How do we measure the number of protons, electrons, and neutrons inside an atom? What experiments can be conducted to determine, for example, that an iron atom contains 26 protons?
There are no techniques that directly count the number of electrons, protons and neutrons in an atom. All deductions about basic atomic structure were established indirectly, well before the 1940s with the help of chemical properties and purely chemical measurements of atomic weights. No machines needed except a highly accurate mass balance. One would determine the atomic weight of iron from quantitative chemical reactions.
It will not be wrong to say that it was purely the empirical periodic table led to our basic conceptions about the atomic structure. None of the fancy techniques mentioned in the other answer such energy dispersive X-ray spectroscopy or particle induced X-ray emission were there to count or probe the atomic structure. These are analytical techniques and need calibration, i.e., someone has to tell the instrument that this frequency is associated with a certain element.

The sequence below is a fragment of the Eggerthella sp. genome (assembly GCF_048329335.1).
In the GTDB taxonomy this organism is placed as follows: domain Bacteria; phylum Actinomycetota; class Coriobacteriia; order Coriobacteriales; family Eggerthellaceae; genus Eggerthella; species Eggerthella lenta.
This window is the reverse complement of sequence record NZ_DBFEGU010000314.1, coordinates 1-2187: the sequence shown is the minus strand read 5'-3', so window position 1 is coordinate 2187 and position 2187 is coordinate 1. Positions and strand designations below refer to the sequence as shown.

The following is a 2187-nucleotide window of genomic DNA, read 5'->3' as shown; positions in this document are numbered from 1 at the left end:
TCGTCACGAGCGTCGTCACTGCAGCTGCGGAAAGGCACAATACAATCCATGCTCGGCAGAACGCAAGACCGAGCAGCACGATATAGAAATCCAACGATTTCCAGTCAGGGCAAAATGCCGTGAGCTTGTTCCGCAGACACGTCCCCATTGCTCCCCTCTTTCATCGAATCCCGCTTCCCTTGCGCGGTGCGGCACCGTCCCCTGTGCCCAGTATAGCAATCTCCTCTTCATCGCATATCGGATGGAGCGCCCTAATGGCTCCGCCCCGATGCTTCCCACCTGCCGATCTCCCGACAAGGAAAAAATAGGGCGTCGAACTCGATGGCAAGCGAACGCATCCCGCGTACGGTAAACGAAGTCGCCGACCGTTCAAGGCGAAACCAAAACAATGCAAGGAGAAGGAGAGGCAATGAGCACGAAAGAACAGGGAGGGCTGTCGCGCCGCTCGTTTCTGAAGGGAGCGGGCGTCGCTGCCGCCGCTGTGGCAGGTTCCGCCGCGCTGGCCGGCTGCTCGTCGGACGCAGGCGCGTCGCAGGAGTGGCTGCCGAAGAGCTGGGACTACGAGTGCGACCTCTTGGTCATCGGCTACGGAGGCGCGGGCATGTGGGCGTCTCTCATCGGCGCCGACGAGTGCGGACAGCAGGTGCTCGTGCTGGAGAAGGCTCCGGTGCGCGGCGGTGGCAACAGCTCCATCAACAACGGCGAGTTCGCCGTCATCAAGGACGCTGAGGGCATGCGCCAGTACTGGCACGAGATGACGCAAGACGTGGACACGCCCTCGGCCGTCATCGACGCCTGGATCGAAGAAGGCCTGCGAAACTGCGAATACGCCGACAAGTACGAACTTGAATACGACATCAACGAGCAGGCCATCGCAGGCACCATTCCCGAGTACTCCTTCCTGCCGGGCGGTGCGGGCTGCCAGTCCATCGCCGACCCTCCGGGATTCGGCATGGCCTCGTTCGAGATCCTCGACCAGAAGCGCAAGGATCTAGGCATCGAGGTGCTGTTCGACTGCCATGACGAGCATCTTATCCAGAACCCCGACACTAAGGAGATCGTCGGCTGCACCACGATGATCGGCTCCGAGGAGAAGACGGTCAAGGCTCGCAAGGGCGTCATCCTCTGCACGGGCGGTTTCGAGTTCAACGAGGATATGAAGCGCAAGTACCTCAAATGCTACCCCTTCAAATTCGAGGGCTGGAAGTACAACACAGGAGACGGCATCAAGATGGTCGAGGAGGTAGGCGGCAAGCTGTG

Chemists had already deduced chemical properties and arranged them in a "periodic" table showing that chemical properties repeat periodically like periodic mathematical functions more than 100 years ago. The chemical elements, then known, were also roughly arranged according to the atomic weight (or atomic mass today) not by atomic numbers as done today. Physicists started to probe this arrangement deeper and deeper and this is where X-rays started to help explain this periodic phenomenon of chemical properties.
It was young Moseley's X-ray work that established that the ordinal number of the elements (let us call it $Z$) in the periodic table was related to frequency of the X-rays emitted by each element. Since Bohr had established that hydrogen has a Z=1 with one proton, it was Moseley's intuition that led to the proton count of the elements.
By electrostatic theory, the positive charge must be balanced by negative charges. So the number of protons must equal the number of electrons. The last question is number of neutrons: The number is neutrons was deduced, again indirectly, from atomic masses because the mass of the protons did not add up to the atomic mass. Something "else" was there, and this was the mass of neutrons. Mass spectrometry also established isotopes.
So back to your original query: How do we know that iron has 26 protons...it is because of Moseley's law.